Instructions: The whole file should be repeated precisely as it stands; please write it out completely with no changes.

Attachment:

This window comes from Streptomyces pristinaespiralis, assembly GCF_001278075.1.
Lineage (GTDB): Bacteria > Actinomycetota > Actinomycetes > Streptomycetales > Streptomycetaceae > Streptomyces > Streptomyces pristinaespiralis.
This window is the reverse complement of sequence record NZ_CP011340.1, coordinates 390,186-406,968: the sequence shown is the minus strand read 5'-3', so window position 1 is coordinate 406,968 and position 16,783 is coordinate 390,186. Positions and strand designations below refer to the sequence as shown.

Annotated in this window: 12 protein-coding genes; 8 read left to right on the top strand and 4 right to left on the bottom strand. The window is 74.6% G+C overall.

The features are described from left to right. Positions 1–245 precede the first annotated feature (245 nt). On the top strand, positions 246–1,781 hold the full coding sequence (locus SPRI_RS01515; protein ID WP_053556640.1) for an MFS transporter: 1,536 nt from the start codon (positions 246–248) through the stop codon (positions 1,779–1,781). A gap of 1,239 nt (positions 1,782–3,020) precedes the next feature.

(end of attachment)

This window comes from Streptomyces pristinaespiralis, assembly GCF_001278075.1.
Lineage (GTDB): Bacteria > Actinomycetota > Actinomycetes > Streptomycetales > Streptomycetaceae > Streptomyces > Streptomyces pristinaespiralis.
This window is the reverse complement of sequence record NZ_CP011340.1, coordinates 390,186-406,968: the sequence shown is the minus strand read 5'-3', so window position 1 is coordinate 406,968 and position 16,783 is coordinate 390,186. Positions and strand designations below refer to the sequence as shown.

Annotated in this window: 12 protein-coding genes; 8 read left to right on the top strand and 4 right to left on the bottom strand. The window is 74.6% G+C overall.

The features are described from left to right. Positions 1–245 precede the first annotated feature (245 nt). On the top strand, positions 246–1,781 hold the full coding sequence (locus SPRI_RS01515; protein ID WP_053556640.1) for an MFS transporter: 1,536 nt from the start codon (positions 246–248) through the stop codon (positions 1,779–1,781). A gap of 1,239 nt (positions 1,782–3,020) precedes the next feature.